On Aug. 14, 1924, after a third night of sold-out houses at the Abbey Theater in Dublin, inveterate Irish playgoer Joseph Holloway noted in his diary: “The Shadow of a Gunman [has] been staged for three nights with the usual result—that crowds had to be turned away each performance. . . . Certainly [Sean O’Casey] has written the two most popular plays ever seen at the Abbey, and they both are backgrounded by the terrible times we have just passed through, but his characters are so true to life and humorous that all swallow the bitter pill of fact that underlies both pieces.”
Irish playwright Marina Carr attempts to capture the thoughts and sentiments of a woman during her last hours alive in Woman and Scarecrow. With skillful direction by Ciarán O’Reilly, this production delves into the innermost feelings of a woman who is learning about the meaning of life at the last possible moment. Carr has chosen to use general character names that could represent anyone, to suggest a universality to the situation: the principals here are Woman, Scarecrow, Him, Aunty Ah and Thing.
The very first staging of The Weir at The Royal Court Theatre Upstairs in London shot to almost immediate acclaim, with nascent visionary playwright Conor McPherson winning a Laurence Olivier Award for Best New Play in 1997. Following incarnations of The Weir have starred current TV mainstays Brendan Coyle (of Downton Abbey fame) and Michelle Fairley (as a particularly aggrieved member of the Stark family in Game of Thrones). And The Weir does seem to require the same expressive vocal drama and expository storytelling that television shows afford us. With its extraordinary character appeal and its fascinating series of spine-chilling Irish folktales, the Irish Repertory Theatre's production of The Weir is a darkly bloodcurdling, utterly captivating take on McPherson’s well-crafted play.
Set in a rural Irish pub, bar owner Brendan (a serenely gruff Tim Ruddy) and friendly barflies Jim (John Keating), Jack (Paul O’Brien) and Finbar (Sean Gormley) try to welcome a lovely, mysterious import from Dublin, Valerie (an aptly cast Amanda Quaid), as she acclimates herself to her windy surroundings. The men proceed to tell haunting tales of faeries, poltergeists and abandoned houses, all the while struggling to reconcile their forced bachelorhood with their sudden, protective interest in Valerie—who has an eerie story of her own to tell.
Director Ciaran O’Reilly carefully fleshes out each character through the exquisite exposition of each individual story, courtesy of McPherson’s chillingly arresting words. Somehow, distinctly Irish turns of phrase possess an earthy accessibility under his pen, as well as a surprising amount of humor. There is an understated, rugged comradeship that the men share in their familiar curses and ubiquitous swigs of Guinness. The Irish flavor of it all is surpassingly delightful, as are the fantastical folktales borne out of that stout-and-song tradition; McPherson deftly paints his characters as traumatic products of their stories, and it’s difficult to distract yourself from their beguiling eeriness.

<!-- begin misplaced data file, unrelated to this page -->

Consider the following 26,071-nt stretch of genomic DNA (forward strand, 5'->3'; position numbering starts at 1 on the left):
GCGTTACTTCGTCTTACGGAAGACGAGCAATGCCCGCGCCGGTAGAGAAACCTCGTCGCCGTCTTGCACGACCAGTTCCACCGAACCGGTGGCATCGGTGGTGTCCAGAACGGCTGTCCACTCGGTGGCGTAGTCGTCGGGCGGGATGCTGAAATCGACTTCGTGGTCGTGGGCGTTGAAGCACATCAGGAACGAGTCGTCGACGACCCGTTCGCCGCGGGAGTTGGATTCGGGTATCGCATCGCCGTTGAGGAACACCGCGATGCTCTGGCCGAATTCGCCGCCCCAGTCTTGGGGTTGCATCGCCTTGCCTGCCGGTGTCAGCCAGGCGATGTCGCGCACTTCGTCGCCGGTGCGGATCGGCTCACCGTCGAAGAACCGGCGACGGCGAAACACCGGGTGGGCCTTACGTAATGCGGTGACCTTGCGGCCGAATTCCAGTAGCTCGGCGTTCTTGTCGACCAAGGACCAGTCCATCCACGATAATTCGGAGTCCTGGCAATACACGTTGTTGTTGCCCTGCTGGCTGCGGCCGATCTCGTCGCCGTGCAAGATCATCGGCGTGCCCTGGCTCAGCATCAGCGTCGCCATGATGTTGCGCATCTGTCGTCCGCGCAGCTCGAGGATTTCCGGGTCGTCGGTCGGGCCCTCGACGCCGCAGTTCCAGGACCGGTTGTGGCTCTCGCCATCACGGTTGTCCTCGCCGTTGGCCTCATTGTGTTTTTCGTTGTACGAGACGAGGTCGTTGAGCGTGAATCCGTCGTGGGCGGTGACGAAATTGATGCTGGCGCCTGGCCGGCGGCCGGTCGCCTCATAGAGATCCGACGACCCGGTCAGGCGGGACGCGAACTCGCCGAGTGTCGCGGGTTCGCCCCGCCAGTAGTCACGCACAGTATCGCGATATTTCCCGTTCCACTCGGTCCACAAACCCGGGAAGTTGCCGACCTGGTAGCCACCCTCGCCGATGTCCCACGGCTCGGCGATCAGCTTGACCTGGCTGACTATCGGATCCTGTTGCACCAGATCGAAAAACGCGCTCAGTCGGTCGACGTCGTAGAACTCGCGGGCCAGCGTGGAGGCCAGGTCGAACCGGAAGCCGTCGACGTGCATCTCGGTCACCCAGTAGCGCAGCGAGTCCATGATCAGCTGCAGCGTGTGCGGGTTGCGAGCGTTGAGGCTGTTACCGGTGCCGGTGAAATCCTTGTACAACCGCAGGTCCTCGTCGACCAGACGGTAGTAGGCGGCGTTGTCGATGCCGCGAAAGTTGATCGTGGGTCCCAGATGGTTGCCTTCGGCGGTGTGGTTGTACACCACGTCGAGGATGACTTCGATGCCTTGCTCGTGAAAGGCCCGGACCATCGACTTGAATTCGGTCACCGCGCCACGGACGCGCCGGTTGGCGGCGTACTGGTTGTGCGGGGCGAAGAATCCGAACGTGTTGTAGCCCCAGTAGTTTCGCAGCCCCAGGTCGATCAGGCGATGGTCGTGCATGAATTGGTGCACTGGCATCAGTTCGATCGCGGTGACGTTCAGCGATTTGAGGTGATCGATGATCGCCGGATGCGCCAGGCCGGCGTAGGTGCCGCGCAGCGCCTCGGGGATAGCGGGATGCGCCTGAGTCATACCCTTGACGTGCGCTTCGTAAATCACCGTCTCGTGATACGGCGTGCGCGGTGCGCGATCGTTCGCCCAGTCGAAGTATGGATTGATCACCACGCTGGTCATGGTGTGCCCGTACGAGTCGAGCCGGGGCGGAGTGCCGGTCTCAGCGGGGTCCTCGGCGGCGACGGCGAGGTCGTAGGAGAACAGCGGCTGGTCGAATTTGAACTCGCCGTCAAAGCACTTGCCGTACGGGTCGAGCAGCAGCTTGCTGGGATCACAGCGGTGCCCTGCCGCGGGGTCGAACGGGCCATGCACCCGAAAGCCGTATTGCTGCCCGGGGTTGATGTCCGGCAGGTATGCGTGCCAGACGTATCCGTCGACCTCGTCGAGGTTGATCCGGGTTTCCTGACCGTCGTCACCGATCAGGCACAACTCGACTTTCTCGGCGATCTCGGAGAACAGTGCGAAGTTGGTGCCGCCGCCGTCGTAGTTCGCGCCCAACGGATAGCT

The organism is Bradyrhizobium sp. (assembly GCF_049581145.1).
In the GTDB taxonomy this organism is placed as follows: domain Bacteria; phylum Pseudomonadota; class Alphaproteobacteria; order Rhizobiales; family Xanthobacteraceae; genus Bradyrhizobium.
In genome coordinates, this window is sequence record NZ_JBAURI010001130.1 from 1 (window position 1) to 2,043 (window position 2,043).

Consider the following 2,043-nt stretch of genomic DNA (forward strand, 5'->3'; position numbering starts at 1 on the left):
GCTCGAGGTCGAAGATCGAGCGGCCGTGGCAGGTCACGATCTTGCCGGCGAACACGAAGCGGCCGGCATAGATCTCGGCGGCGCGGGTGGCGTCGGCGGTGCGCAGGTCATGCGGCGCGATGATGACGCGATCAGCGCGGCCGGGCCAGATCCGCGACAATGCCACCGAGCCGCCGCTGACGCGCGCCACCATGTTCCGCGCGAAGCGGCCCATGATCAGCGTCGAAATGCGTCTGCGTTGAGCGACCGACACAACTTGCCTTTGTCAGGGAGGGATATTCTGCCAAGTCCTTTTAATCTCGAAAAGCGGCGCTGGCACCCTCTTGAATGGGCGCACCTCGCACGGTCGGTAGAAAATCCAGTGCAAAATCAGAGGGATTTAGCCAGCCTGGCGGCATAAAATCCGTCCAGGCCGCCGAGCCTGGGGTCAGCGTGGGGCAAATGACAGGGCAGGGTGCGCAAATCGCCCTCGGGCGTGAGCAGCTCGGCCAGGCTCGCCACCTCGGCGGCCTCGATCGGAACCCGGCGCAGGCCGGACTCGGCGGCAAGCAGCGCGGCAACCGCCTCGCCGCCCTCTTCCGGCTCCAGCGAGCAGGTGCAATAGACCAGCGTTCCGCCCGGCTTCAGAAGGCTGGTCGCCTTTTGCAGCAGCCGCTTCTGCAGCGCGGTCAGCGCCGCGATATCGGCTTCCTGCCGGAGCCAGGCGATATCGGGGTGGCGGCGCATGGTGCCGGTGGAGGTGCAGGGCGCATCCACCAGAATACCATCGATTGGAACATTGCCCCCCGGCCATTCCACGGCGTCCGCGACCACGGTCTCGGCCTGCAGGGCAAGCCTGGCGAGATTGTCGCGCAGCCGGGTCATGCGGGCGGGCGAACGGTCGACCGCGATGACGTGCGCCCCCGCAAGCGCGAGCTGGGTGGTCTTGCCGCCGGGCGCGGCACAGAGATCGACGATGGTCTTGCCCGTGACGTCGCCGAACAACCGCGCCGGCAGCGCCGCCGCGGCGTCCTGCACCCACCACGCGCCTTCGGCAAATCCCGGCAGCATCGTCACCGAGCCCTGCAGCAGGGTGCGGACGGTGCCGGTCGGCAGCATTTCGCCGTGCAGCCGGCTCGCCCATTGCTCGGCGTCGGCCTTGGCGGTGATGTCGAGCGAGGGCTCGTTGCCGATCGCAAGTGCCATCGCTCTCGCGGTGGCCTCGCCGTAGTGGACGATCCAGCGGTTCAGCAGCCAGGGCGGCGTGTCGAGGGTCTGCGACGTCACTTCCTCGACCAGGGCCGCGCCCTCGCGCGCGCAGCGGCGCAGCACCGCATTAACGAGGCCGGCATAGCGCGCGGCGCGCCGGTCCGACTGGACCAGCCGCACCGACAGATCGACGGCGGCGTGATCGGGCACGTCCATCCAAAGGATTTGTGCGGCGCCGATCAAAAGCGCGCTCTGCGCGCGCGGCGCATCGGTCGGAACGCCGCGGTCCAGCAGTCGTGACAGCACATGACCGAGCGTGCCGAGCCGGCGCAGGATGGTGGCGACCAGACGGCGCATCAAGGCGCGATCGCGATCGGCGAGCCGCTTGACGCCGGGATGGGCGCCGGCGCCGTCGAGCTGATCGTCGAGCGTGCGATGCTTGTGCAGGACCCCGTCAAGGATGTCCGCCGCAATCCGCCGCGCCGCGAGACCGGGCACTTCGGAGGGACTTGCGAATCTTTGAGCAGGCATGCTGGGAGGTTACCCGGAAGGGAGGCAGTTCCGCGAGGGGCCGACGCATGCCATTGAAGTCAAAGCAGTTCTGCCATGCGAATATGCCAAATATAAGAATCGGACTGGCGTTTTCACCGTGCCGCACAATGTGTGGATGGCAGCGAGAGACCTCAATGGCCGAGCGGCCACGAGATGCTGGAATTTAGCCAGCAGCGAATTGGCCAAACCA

Valerie’s tale holds a deep, desperately weary grief. Jack’s dual yarns of a coldly enchanting faerie adventure and a haunting lost love both possess an expertly gleeful, then progressively sorrowful mannerism. Perhaps most harrowing are Jim and Finbar’s stories, for different reasons; an endearingly odd Keating imbues Jim with a trembling, wide-eyed respect for the supernatural, while Gormley’s Finbar is an uneasy skeptic, begrudgingly honest in his retelling of an eerie encounter, but steadfastly refusing to believe in anything out of the ordinary. But it is O’Brien’s gruff, garrulous take on Jack that gives the entire production that heady, hallucinatory magic. He keenly modulates the volume of his voice—whispering at climaxes and chuckling in practice disbelief—until it becomes an actor all its own. The back-from-hiatus (and excellent) Tim Ruddy makes us wonder why Brendan is still a bachelor.
Ciaran O’Reilly has woven each of these character’s stories with some unknowable alchemy. Even as a single actor seems to commandeer the stage with his or her tale, a magnificent change comes over their compatriots on stage: they become the audience. We are mirrored in their slack faces and uneasy composures; just as the seated audience writhes inwardly against our collective imaginations when Valerie narrates her ghostly tale, Jack, Jim, Brendan and Finbar cannot move. A magnificent design and sound/light team induce much of the trance-like state the audience enjoys.
Courtesy of scenic designer Charlie Corcoran, the bar room is a study in light and dark browns, cleverly synthesizing the homey, fire-crackling hearth ambiance perfect for storytelling. The lighting by Michael Gottlieb is an understated marvel dimming almost indiscernibly during the narrative sequences. During these instances, the audience hears a hollow, equally imperceptible whistling of wind, perhaps the most effective minimalist contribution to the play, overseen by Drew Levy. But the actors’ voices are so spellbinding that the whistling seems an organic soundtrack to their story.